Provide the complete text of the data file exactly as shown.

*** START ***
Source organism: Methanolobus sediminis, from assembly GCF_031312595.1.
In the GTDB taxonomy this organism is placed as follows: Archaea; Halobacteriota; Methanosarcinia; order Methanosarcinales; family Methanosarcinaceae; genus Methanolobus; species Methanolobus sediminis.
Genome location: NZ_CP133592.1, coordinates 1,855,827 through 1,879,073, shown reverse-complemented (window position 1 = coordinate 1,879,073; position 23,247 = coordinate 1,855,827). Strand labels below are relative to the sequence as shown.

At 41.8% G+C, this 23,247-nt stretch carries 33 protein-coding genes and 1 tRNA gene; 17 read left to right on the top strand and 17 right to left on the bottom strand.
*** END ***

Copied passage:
Source organism: Methanolobus sediminis, from assembly GCF_031312595.1.
In the GTDB taxonomy this organism is placed as follows: Archaea; Halobacteriota; Methanosarcinia; order Methanosarcinales; family Methanosarcinaceae; genus Methanolobus; species Methanolobus sediminis.
Genome location: NZ_CP133592.1, coordinates 1,855,827 through 1,879,073, shown reverse-complemented (window position 1 = coordinate 1,879,073; position 23,247 = coordinate 1,855,827). Strand labels below are relative to the sequence as shown.

At 41.8% G+C, this 23,247-nt stretch carries 33 protein-coding genes and 1 tRNA gene; 17 read left to right on the top strand and 17 right to left on the bottom strand.